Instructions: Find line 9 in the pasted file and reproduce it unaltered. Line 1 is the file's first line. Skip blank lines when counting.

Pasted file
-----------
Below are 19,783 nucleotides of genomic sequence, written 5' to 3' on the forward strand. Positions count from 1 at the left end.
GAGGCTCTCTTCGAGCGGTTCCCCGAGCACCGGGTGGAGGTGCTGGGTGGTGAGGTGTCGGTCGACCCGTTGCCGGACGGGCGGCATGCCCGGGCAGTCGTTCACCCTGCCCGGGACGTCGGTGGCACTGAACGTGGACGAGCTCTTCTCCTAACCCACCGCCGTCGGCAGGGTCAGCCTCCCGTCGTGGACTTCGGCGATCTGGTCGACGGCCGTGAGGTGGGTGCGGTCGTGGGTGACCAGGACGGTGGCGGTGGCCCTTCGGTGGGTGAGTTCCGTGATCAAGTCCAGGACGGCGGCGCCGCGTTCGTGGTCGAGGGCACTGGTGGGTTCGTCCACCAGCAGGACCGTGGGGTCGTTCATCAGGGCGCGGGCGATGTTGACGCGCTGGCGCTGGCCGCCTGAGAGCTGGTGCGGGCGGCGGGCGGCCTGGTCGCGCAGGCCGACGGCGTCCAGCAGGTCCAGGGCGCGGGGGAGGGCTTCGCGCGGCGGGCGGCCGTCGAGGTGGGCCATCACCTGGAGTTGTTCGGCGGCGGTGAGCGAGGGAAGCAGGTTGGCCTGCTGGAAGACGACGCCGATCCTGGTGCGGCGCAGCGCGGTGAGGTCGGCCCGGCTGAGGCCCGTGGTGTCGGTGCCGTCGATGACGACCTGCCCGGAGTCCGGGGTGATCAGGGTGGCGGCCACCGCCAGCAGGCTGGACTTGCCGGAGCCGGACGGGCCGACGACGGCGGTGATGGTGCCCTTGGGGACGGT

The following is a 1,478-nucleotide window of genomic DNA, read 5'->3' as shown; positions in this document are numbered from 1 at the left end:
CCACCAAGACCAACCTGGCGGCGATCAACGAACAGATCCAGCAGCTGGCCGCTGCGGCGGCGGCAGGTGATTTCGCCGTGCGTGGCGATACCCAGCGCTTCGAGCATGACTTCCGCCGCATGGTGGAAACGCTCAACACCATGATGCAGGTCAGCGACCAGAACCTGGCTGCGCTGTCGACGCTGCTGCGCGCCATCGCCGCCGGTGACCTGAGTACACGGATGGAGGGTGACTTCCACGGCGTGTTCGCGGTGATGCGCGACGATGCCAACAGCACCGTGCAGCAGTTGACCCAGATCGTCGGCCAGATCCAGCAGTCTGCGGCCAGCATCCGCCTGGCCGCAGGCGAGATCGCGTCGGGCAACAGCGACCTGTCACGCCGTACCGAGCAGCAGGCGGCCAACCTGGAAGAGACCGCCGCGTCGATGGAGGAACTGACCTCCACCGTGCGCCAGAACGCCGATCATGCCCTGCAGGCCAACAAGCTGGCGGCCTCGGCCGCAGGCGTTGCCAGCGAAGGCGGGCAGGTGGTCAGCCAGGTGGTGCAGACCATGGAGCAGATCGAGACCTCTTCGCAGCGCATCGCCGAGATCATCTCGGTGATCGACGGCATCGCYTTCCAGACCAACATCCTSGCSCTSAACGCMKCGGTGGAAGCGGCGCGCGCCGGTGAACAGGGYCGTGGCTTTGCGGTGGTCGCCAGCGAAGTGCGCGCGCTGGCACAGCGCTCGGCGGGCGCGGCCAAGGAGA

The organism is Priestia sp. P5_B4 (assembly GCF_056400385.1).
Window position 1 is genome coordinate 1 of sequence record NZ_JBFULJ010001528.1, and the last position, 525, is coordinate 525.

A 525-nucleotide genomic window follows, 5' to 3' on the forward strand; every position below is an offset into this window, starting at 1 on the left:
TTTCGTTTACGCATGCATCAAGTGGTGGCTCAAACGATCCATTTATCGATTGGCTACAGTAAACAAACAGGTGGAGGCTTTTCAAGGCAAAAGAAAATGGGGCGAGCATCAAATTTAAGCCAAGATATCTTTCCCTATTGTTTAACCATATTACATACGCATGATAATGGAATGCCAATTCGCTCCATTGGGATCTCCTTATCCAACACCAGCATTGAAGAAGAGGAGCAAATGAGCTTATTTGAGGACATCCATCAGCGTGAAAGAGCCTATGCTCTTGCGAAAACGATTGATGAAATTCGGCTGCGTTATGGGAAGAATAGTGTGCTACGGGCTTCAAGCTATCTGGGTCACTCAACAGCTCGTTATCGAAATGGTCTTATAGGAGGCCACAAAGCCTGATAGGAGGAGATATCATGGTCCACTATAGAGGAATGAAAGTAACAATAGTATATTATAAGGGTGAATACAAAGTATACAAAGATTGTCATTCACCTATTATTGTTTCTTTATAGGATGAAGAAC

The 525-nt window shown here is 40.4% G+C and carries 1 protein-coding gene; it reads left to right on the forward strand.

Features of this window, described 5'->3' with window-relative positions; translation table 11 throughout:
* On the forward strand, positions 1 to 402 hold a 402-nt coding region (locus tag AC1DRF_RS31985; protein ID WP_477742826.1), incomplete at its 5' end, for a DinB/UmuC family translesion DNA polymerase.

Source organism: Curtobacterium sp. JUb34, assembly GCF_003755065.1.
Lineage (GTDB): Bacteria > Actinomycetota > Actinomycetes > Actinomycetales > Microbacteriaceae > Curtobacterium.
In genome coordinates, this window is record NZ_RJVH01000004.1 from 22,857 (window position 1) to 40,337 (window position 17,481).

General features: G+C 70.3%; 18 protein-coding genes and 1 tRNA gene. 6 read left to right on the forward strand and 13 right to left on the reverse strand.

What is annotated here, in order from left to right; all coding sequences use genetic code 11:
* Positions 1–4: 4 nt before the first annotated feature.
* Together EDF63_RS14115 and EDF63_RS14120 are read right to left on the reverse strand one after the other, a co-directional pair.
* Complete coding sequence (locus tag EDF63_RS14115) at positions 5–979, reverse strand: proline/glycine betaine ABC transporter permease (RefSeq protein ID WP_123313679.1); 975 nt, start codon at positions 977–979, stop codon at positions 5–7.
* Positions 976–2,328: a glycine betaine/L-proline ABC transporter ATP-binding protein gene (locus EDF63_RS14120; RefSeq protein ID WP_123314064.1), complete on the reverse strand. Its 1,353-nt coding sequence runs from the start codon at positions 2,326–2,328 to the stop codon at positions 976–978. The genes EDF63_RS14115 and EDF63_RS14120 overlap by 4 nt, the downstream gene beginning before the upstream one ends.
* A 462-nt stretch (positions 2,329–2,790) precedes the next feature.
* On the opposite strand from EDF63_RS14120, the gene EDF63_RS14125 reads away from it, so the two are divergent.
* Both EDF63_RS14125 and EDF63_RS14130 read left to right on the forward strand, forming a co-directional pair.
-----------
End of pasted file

The 525-nt window shown here is 40.4% G+C and carries 1 protein-coding gene; it reads left to right on the forward strand.